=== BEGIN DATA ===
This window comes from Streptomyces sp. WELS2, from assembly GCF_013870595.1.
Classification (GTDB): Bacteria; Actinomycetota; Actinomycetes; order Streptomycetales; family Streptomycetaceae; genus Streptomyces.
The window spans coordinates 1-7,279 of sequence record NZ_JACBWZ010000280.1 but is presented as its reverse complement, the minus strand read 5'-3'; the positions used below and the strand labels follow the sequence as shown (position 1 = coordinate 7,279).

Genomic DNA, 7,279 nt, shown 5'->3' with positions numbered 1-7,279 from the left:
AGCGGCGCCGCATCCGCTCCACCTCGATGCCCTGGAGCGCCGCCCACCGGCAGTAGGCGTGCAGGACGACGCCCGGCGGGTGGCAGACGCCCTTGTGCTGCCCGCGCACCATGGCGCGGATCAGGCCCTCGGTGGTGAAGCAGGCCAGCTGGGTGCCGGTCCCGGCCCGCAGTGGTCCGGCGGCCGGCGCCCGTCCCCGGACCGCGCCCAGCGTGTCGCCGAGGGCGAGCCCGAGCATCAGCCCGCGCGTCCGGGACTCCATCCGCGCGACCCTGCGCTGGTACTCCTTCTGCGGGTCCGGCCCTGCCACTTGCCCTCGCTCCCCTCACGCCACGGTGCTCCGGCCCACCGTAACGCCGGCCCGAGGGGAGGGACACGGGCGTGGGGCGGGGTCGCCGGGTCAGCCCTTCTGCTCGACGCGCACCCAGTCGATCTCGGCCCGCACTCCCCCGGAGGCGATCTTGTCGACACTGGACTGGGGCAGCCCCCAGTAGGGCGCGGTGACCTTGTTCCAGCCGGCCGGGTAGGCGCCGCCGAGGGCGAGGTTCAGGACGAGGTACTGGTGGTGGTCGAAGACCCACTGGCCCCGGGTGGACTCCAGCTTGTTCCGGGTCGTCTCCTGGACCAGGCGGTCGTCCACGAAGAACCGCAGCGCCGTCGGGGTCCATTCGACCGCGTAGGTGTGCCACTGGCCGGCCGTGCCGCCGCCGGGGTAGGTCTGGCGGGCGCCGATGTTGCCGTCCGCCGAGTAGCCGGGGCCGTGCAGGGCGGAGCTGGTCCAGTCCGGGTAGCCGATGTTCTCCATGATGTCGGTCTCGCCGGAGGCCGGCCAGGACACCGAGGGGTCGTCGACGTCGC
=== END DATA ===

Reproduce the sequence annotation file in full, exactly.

This window comes from Streptomyces sp. WELS2, from assembly GCF_013870595.1.
Classification (GTDB): Bacteria; Actinomycetota; Actinomycetes; order Streptomycetales; family Streptomycetaceae; genus Streptomyces.
The window spans coordinates 1-7,279 of sequence record NZ_JACBWZ010000280.1 but is presented as its reverse complement, the minus strand read 5'-3'; the positions used below and the strand labels follow the sequence as shown (position 1 = coordinate 7,279).

Genomic DNA, 7,279 nt, shown 5'->3' with positions numbered 1-7,279 from the left:
AGCGGCGCCGCATCCGCTCCACCTCGATGCCCTGGAGCGCCGCCCACCGGCAGTAGGCGTGCAGGACGACGCCCGGCGGGTGGCAGACGCCCTTGTGCTGCCCGCGCACCATGGCGCGGATCAGGCCCTCGGTGGTGAAGCAGGCCAGCTGGGTGCCGGTCCCGGCCCGCAGTGGTCCGGCGGCCGGCGCCCGTCCCCGGACCGCGCCCAGCGTGTCGCCGAGGGCGAGCCCGAGCATCAGCCCGCGCGTCCGGGACTCCATCCGCGCGACCCTGCGCTGGTACTCCTTCTGCGGGTCCGGCCCTGCCACTTGCCCTCGCTCCCCTCACGCCACGGTGCTCCGGCCCACCGTAACGCCGGCCCGAGGGGAGGGACACGGGCGTGGGGCGGGGTCGCCGGGTCAGCCCTTCTGCTCGACGCGCACCCAGTCGATCTCGGCCCGCACTCCCCCGGAGGCGATCTTGTCGACACTGGACTGGGGCAGCCCCCAGTAGGGCGCGGTGACCTTGTTCCAGCCGGCCGGGTAGGCGCCGCCGAGGGCGAGGTTCAGGACGAGGTACTGGTGGTGGTCGAAGACCCACTGGCCCCGGGTGGACTCCAGCTTGTTCCGGGTCGTCTCCTGGACCAGGCGGTCGTCCACGAAGAACCGCAGCGCCGTCGGGGTCCATTCGACCGCGTAGGTGTGCCACTGGCCGGCCGTGCCGCCGCCGGGGTAGGTCTGGCGGGCGCCGATGTTGCCGTCCGCCGAGTAGCCGGGGCCGTGCAGGGCGGAGCTGGTCCAGTCCGGGTAGCCGATGTTCTCCATGATGTCGGTCTCGCCGGAGGCCGGCCAGGACACCGAGGGGTCGTCGACGTCGC